Revisions - 'Critic'  

The criticism phase of this project could not have been more important. It came in two parts and on both occasions, no physical construct was available for my peers to assess. This was deliberate. After reading through endless books on travel writing and travel blogs and websites, I was still floundering. One very helpful student peer then pointed me to Oliver The Musical which resonated as the type of site that would work well. Other students all suggested there would be a need for cultural, political and sociological information to define the piece as a narrative about Jordan in particular. Responding to this, an exhaustive search was undertaken for the very best links to direct my website visitors to practical information. As will be clear to any reader, though, this project is an experiment of journalism with New Media as well as with conceptual art for me and the absolute point of the work lies in each one of the Random Tales the project has generated.

The critique that clinched the form the final project has taken came in my second tutorial (PCJ 26 March 2009) came from the clear-headed view from Professor Sue Thomas, the kind that is always unavailable to someone hard at work in the middle of a project. The best approach would be, she thought, to take one person/tale per page. Of key importance was her point that, with most websites a visitor might land on any page and could only be confused, with my proposal as it was, as to the rationale of the project as a whole.

Despite the assertion of both Wix and SiteCube that they offer 'simple drag and drop' creation of superlative websites, my initial efforts with both were maudlin and bland. There are some really annoying quirks, too (line spacing has a mind of its own, and the upload order of interviews in the Media Player is subject to no logic. I am giving constant feedback to the developers as a result. The final result has taken, I think, hundreds of hours to put together. A visitor will now be clear as to the purpose of the content regardless which Tale they jump in to. This was a significant breakthrough that has, in my opinion, turned out to be the make-or-break hurdle that as creator I had to clear or fail. From now on, in all my New Media work I would be very hesitant indeed to forge ahead without the feedback so fortunately brought to bear here.

Conclusions -  Insight and Awareness   

Journalism is necessarily intrusive. It cannot not be and journalists are not allowed to be creative. Even in these TV reality-show days, professionalism usually requires (and even a recent standard textbook, Keeble, 2005, p. 58,confirms) that an interview has to be pre-arranged on the basis of mutual consent. These arrangements invariably take a great deal more time than the interview itself and tarnish the spontaneity of the conversation. With 'Random Tales' though, through the use of New Media and a touch of Calle conceptualism, the road journey itself offered up the subjects by chance. The interviews which resulted, as well as the final creative non-fiction work, have become both a record of the people met as well as a record of 'me', the fact that I was there too. This is something that my solidly uncreative non-fiction career to date has rarely, if ever allowed. In addition, and of paramount importance has been the use of New Media tools (audiovisual plus print presentation, a dynamic flash website) and the wealth of experience accrued from previous CWNM projects. These have liberated me from the strictures of formal journalism in a way I would not have previously thought possible.  My greatest disappointment has been collaboration. Despite my very best efforts, at home and internationally, all collaboration came to nought. The lesson here, I think, is you can make a lot of useful connections through networking in New Media but this does not, sadly, mean that the people you meet will in the end deliver.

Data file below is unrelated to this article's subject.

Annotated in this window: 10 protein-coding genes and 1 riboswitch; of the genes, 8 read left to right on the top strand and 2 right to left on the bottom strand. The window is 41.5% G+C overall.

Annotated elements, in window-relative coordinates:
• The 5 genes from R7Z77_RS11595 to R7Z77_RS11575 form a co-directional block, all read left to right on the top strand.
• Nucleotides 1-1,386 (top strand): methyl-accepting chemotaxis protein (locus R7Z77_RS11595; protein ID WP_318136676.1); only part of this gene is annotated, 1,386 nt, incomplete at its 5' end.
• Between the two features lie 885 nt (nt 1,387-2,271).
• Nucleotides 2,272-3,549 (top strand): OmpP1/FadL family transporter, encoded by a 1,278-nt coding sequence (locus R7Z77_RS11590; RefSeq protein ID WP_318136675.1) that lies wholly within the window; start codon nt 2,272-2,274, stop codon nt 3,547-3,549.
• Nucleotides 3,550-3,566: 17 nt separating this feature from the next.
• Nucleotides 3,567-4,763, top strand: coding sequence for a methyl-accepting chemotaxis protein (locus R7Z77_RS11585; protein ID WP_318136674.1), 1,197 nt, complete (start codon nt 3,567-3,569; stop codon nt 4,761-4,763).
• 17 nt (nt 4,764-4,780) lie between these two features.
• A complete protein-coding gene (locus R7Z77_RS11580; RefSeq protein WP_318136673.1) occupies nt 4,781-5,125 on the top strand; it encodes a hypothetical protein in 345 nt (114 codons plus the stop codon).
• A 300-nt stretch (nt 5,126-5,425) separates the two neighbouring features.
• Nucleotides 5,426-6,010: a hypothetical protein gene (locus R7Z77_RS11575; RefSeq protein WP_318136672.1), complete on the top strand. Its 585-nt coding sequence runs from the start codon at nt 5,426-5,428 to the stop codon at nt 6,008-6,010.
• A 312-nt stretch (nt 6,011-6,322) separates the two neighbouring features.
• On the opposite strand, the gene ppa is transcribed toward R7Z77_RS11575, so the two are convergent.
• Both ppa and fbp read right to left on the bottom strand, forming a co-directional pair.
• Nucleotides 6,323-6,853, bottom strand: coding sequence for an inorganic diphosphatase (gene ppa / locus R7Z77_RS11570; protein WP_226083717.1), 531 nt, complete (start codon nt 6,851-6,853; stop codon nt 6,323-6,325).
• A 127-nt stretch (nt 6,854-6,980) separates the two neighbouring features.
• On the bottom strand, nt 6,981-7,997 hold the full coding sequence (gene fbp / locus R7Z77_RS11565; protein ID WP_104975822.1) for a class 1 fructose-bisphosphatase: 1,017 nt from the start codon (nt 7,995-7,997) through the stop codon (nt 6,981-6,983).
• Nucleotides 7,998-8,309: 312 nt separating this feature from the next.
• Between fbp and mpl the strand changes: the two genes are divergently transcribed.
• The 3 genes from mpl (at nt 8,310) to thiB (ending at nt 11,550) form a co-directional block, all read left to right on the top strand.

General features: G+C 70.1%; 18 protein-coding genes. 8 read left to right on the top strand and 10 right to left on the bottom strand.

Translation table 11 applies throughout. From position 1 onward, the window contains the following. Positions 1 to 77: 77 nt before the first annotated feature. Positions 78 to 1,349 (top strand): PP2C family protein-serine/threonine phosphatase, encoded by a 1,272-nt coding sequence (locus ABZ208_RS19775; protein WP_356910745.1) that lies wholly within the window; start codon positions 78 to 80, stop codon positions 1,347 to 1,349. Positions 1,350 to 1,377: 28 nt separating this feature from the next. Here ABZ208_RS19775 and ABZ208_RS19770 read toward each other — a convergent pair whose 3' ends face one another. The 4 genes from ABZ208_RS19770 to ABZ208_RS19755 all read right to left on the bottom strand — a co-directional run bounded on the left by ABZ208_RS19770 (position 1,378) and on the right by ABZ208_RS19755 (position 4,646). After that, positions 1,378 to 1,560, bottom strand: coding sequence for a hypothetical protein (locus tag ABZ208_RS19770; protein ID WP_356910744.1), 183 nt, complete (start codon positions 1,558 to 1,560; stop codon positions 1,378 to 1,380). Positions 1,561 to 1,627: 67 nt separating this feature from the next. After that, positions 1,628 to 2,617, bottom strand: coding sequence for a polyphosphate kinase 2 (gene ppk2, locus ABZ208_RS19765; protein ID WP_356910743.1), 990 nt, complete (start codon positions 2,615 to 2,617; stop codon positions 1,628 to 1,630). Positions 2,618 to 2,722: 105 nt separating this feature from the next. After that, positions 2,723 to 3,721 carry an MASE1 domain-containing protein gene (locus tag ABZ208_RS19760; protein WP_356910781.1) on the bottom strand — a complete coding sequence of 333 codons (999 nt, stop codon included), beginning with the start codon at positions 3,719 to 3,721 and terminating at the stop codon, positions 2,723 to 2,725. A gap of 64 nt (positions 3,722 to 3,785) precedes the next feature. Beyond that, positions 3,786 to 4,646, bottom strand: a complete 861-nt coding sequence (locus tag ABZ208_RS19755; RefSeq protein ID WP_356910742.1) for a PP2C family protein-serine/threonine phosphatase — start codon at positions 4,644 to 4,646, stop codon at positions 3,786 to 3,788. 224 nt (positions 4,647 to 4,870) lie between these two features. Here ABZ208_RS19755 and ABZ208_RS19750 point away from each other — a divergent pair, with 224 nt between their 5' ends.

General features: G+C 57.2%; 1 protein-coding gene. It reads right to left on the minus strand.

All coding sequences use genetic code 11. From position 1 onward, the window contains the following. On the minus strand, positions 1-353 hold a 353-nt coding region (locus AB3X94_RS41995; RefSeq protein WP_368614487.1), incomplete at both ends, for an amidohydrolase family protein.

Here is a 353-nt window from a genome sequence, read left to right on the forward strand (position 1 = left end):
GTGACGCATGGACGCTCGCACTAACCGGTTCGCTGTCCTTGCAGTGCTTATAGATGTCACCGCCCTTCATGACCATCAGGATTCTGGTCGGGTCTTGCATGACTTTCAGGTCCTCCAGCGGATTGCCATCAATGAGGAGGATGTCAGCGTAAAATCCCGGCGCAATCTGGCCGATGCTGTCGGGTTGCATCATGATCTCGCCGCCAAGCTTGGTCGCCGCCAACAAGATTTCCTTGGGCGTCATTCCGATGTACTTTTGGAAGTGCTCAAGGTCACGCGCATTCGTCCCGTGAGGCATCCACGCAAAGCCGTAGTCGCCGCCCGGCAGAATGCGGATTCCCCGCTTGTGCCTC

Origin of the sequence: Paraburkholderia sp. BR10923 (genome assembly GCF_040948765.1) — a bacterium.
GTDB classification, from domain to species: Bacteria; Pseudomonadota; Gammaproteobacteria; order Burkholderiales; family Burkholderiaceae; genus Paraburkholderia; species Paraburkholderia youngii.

IMPORTANT NOTE: As a piece of academic work, this incarnation of 'Random Tales' has a strict word limit so it turns out that by chance another artificial constraint has had to be imposed on the number of tales that may be told. Presented HERE are just five. This project will, however, grow in the future on a separate site through UGC collaboration with others (through EnTrip, and as a result of extensive posting on related Jordan travel discussion boards) to grow an eventual compendium of possibly hundreds of random tales of Jordan.